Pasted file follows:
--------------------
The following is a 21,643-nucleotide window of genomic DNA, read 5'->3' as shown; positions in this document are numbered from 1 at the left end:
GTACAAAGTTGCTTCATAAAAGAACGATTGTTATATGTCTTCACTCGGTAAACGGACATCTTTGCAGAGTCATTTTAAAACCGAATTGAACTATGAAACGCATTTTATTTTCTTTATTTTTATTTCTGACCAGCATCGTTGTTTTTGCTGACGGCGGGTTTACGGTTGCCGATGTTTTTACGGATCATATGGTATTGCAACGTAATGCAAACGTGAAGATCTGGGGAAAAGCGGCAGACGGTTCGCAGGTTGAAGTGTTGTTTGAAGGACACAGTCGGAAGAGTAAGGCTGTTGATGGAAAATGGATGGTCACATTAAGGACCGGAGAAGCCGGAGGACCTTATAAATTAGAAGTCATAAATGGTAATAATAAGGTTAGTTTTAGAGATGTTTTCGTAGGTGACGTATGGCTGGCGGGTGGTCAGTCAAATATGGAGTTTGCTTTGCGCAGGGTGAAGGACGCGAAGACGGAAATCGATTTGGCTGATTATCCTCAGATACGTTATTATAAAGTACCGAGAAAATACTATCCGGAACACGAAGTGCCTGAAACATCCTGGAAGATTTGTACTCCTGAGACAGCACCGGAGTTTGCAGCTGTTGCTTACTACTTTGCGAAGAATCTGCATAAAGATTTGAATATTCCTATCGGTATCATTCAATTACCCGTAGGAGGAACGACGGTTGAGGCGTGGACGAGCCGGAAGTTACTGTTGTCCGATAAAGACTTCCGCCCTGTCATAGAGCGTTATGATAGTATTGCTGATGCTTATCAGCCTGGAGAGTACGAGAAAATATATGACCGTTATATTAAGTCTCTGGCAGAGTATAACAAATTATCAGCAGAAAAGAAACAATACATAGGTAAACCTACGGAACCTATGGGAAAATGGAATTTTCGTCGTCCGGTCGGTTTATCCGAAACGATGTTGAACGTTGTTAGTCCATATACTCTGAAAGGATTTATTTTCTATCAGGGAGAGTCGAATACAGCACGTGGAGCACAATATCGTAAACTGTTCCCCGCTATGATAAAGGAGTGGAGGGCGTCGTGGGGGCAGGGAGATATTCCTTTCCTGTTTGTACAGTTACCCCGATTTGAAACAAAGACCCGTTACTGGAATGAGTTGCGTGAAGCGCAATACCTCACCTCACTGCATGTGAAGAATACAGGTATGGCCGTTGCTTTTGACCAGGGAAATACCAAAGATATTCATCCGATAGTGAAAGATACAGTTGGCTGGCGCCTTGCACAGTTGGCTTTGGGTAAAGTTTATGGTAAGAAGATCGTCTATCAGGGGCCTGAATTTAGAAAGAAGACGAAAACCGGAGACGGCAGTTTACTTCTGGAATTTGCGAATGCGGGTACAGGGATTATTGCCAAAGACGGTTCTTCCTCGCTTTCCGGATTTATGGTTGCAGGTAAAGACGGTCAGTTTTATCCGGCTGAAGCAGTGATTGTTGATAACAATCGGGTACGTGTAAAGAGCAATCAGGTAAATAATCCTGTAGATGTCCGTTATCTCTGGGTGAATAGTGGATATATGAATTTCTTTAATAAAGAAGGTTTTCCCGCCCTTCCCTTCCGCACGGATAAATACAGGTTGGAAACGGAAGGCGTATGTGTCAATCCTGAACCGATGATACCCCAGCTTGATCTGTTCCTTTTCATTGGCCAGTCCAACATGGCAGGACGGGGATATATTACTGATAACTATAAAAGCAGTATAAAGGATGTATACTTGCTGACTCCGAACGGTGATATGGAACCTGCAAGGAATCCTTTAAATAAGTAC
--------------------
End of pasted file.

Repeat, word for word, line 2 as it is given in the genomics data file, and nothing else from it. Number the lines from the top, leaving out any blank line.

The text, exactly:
GTACAAAGTTGCTTCATAAAAGAACGATTGTTATATGTCTTCACTCGGTAAACGGACATCTTTGCAGAGTCATTTTAAAACCGAATTGAACTATGAAACGCATTTTATTTTCTTTATTTTTATTTCTGACCAGCATCGTTGTTTTTGCTGACGGCGGGTTTACGGTTGCCGATGTTTTTACGGATCATATGGTATTGCAACGTAATGCAAACGTGAAGATCTGGGGAAAAGCGGCAGACGGTTCGCAGGTTGAAGTGTTGTTTGAAGGACACAGTCGGAAGAGTAAGGCTGTTGATGGAAAATGGATGGTCACATTAAGGACCGGAGAAGCCGGAGGACCTTATAAATTAGAAGTCATAAATGGTAATAATAAGGTTAGTTTTAGAGATGTTTTCGTAGGTGACGTATGGCTGGCGGGTGGTCAGTCAAATATGGAGTTTGCTTTGCGCAGGGTGAAGGACGCGAAGACGGAAATCGATTTGGCTGATTATCCTCAGATACGTTATTATAAAGTACCGAGAAAATACTATCCGGAACACGAAGTGCCTGAAACATCCTGGAAGATTTGTACTCCTGAGACAGCACCGGAGTTTGCAGCTGTTGCTTACTACTTTGCGAAGAATCTGCATAAAGATTTGAATATTCCTATCGGTATCATTCAATTACCCGTAGGAGGAACGACGGTTGAGGCGTGGACGAGCCGGAAGTTACTGTTGTCCGATAAAGACTTCCGCCCTGTCATAGAGCGTTATGATAGTATTGCTGATGCTTATCAGCCTGGAGAGTACGAGAAAATATATGACCGTTATATTAAGTCTCTGGCAGAGTATAACAAATTATCAGCAGAAAAGAAACAATACATAGGTAAACCTACGGAACCTATGGGAAAATGGAATTTTCGTCGTCCGGTCGGTTTATCCGAAACGATGTTGAACGTTGTTAGTCCATATACTCTGAAAGGATTTATTTTCTATCAGGGAGAGTCGAATACAGCACGTGGAGCACAATATCGTAAACTGTTCCCCGCTATGATAAAGGAGTGGAGGGCGTCGTGGGGGCAGGGAGATATTCCTTTCCTGTTTGTACAGTTACCCCGATTTGAAACAAAGACCCGTTACTGGAATGAGTTGCGTGAAGCGCAATACCTCACCTCACTGCATGTGAAGAATACAGGTATGGCCGTTGCTTTTGACCAGGGAAATACCAAAGATATTCATCCGATAGTGAAAGATACAGTTGGCTGGCGCCTTGCACAGTTGGCTTTGGGTAAAGTTTATGGTAAGAAGATCGTCTATCAGGGGCCTGAATTTAGAAAGAAGACGAAAACCGGAGACGGCAGTTTACTTCTGGAATTTGCGAATGCGGGTACAGGGATTATTGCCAAAGACGGTTCTTCCTCGCTTTCCGGATTTATGGTTGCAGGTAAAGACGGTCAGTTTTATCCGGCTGAAGCAGTGATTGTTGATAACAATCGGGTACGTGTAAAGAGCAATCAGGTAAATAATCCTGTAGATGTCCGTTATCTCTGGGTGAATAGTGGATATATGAATTTCTTTAATAAAGAAGGTTTTCCCGCCCTTCCCTTCCGCACGGATAAATACAGGTTGGAAACGGAAGGCGTATGTGTCAATCCTGAACCGATGATACCCCAGCTTGATCTGTTCCTTTTCATTGGCCAGTCCAACATGGCAGGACGGGGATATATTACTGATAACTATAAAAGCAGTATAAAGGATGTATACTTGCTGACTCCGAACGGTGATATGGAACCTGCAAGGAATCCTTTAAATAAGTAC